Moreover, if civil government may not use civil power to suppress blasphemy, atheism, paganism, and heresy, because earthly power cannot change hearts, then using familial power to suppress such things is also impermissible. Families cannot establish safeguards against spiritually harmful influence, which might include errant older children or extended family members, television shows, movies, books, etc. If the civil magistrate cannot silence the anti-Christ, then neither can the parent as parent silence the anti-Christian sibling, cousin, or uncle. Indeed, familial power cannot be wielded to protect the souls of anyone in the home. The outspoken heretical or atheistic uncle cannot be denied admittance, nor have conditions of hospitality laid upon him. Nor can the parent use power as a parent (again, an earthly power) to prevent younger children from reading or viewing explicit paganist, atheistic (e.g., evolutionist) material. Doing so is using earthly power for a spiritual end—an end denied to earthly power and institutions.
At best, parents must allow their children to consume soul-harming material and then verbally present their case against it, though parents cannot compel their child to listen to their refutation. Using familial power to instruct and protect souls entails that earthly powers may order earthly entities to spiritual good.5
Only individuals can be Christian
Owen Strachan recently wrote, “Nations can’t be Christian. Nations can be profoundly influenced by Christianity, but only people—sinners—can become Christian.” At best, Strachen is opposing the position that nations as such are direct objects of redemption. I would join him in rejecting this. Christ did not die for nations in the same way that he died for individuals. Nevertheless, Strachan still affirms that only individuals can be Christian, which has certain logical consequences. If individuals alone can be Christian, then no collective entity can be Christian. But the family as a family is a collective entity. Thus, neither the nation nor the family can be Christian. Individuals in families can be Christian but the family as family cannot be Christian.6
Relatedly, people often say that “nothing outside the kingdom of redemption can be Christian.” We can speak of Christian individuals and Christian churches but not of Christian nations, so they claim. The earthly nation is a non-redemptive entity. But so too is the family and therefore it cannot be Christian.
Outward conditions are irrelevant to inward conversion
One often hears the claim that since Christian civil culture, Christian laws, and Christian heritage are merely outward, they cannot convert the soul, which is a work for the Spirit. Civil culture, laws, and heritage are irrelevant with regard to converting souls. For this reason (so the claim goes), they should not be pursued.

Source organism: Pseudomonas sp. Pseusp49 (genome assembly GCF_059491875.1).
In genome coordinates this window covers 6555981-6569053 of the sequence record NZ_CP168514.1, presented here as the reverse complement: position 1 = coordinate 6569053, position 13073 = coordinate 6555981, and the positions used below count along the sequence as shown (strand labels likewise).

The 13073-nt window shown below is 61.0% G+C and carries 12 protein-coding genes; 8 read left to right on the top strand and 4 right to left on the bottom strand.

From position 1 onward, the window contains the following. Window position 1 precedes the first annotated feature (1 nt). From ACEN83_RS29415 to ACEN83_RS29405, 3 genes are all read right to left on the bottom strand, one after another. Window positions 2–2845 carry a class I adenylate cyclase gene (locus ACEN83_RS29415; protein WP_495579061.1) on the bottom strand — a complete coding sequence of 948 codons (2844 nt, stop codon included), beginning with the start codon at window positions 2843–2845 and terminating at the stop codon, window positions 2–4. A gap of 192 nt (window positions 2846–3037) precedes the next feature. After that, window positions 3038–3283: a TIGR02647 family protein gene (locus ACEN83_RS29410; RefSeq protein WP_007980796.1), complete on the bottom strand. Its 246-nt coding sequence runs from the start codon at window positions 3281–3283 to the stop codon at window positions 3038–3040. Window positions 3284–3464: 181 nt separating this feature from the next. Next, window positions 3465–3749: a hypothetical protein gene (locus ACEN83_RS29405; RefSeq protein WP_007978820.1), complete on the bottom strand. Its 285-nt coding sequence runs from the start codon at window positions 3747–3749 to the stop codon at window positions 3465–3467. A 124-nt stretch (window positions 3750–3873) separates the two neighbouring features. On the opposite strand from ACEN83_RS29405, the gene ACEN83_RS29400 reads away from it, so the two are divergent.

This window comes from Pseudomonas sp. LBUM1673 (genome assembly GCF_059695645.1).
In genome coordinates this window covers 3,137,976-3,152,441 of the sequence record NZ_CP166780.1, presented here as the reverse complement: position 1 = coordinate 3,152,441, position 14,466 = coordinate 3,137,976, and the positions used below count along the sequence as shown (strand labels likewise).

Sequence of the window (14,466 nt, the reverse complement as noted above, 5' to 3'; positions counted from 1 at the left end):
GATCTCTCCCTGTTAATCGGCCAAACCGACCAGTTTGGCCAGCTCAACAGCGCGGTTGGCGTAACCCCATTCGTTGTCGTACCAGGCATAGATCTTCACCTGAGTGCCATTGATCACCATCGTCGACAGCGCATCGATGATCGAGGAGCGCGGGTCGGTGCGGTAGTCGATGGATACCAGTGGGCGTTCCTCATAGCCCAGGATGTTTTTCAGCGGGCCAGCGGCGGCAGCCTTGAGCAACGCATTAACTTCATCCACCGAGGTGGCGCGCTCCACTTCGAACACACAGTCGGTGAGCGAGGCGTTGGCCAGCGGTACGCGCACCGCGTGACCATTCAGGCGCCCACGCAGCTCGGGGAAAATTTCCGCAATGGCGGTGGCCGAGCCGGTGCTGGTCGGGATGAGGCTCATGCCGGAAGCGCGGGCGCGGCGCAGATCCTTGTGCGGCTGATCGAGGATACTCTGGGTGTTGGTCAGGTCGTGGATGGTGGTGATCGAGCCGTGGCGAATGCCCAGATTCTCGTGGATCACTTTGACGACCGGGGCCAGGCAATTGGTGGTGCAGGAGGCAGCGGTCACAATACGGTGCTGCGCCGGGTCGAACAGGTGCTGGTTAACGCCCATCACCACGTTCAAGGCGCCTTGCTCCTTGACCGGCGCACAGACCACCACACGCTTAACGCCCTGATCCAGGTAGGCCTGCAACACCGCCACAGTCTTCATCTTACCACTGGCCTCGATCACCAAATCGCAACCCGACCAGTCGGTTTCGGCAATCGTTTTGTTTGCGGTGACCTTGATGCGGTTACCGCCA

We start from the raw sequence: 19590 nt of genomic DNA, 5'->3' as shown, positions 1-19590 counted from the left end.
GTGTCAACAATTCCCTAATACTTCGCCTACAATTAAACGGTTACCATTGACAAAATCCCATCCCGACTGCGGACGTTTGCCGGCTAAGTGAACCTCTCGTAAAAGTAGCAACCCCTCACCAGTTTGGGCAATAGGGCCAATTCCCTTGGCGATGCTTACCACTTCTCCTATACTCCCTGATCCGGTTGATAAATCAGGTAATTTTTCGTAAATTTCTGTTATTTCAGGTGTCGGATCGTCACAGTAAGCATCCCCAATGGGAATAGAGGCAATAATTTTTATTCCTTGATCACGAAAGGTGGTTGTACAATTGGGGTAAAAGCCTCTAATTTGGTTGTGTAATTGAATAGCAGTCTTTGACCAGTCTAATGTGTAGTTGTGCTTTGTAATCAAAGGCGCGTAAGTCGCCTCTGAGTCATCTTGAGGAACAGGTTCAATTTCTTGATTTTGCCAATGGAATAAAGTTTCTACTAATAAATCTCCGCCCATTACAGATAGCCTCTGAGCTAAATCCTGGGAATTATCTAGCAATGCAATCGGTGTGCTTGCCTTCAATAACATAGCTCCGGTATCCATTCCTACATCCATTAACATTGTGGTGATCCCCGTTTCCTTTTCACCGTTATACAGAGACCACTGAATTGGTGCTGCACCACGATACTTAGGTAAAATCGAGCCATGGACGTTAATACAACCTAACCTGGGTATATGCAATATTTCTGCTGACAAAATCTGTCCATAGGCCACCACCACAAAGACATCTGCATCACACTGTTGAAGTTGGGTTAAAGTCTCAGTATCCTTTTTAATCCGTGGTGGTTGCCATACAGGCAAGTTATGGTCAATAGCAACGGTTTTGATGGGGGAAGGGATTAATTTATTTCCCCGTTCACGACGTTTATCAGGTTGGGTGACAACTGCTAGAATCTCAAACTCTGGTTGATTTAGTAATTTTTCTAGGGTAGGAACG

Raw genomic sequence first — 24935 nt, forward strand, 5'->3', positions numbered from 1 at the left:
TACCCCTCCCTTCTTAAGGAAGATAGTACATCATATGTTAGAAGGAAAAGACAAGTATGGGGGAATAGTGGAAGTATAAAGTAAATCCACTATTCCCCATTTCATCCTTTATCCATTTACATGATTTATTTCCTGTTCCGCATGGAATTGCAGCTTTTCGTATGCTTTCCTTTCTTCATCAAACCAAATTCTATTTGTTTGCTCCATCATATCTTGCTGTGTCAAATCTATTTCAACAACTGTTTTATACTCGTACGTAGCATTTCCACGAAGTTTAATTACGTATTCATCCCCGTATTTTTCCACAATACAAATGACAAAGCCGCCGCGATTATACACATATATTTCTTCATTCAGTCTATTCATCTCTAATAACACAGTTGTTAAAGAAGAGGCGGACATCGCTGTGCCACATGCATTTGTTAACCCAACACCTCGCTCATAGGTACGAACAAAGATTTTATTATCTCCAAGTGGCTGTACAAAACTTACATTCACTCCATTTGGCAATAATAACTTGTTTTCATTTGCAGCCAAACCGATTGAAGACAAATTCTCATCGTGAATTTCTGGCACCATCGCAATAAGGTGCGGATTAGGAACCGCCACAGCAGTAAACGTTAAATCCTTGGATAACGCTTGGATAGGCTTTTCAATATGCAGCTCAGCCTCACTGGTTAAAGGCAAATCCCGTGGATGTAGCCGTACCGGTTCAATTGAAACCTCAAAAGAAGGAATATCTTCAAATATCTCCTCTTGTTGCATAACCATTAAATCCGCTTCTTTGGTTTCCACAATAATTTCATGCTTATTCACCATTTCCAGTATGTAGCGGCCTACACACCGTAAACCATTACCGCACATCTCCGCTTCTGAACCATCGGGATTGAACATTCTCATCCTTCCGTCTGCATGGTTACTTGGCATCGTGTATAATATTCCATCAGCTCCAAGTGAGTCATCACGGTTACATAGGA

This argument, in my view, does not logically follow, but the point for our purposes is that it equally strikes against the Christian family. The Christian family as such is also an outward ordering—a culture with rules enacted by familial power. If the ordering of nations regarding religion has no relevance to conversion, then neither does the ordering of families. Both are outward and earthly. The work of parents, for example, in establishing a Christian home using parental authority for the spiritual instruction and spiritual protection of their children is irrelevant to the conversion of their children (so it would seem to follow). If the Christian nation is irrelevant to spiritual life, then so too is the Christian family.
It only makes hypocrites
A Christian nation has a national way of life fused with Christian practices. Many claim that ostensibly “Christian” nations do little but create “nominal” Christians, since people merely conform to outward practices, even deluding themselves into thinking that they are true Christians. The outward ordering is counterproductive, since the will to conform tricks people into thinking they are believers. The Christian nation (they conclude) not only fails to orient people to true religion; it generates only nominal Christians bound straight for hell.
But if outward conformity in this way has no other effect, then the same is true of Christian families. The Christian family claims that we—as a collective entity—are Christian and arrange ourselves outwardly in light of that fact. If the Christian nation must be discarded because such arrangements produce hypocrites, then the Christian family is to be discarded as well. If the outward Christian practices of nations make people “comfortable” in their nominal Christianity, then the practices of Christian practices of families do as well.
Again, the Christian family is a family whose outward way of life is Christian. If demands for outward conformity produce only fake Christians, then we must also reject the Christian family.
We can see then that at least some and, in my experience most, objections leveled against the idea of the Christian nation assume premises that strike just as effectively against the idea of the Christian family7. The anti-Christian nationalist can certainly follow the logic and deny the coherence of the “Christian family” if he wants.
But I suspect that most Christians want to use their God-granted power in families to order the family to the things of God. Most parents want to limit their child’s exposure to atheism, paganism, blasphemy, and heresy, and they will use their power to say “no” to certain media, friendships, and activities to these ends. Most want to use their parental power to establish the best possible outward conditions for conversion and to aid in the believer’s pilgrimage. Most want this natural thing called the “family” to be Christian—to have a Christian way of life. But if you want all this, then many objections to the idea of the Christian nation are eliminated. Indeed, if you want all this for your family, you should want the same for your nation.8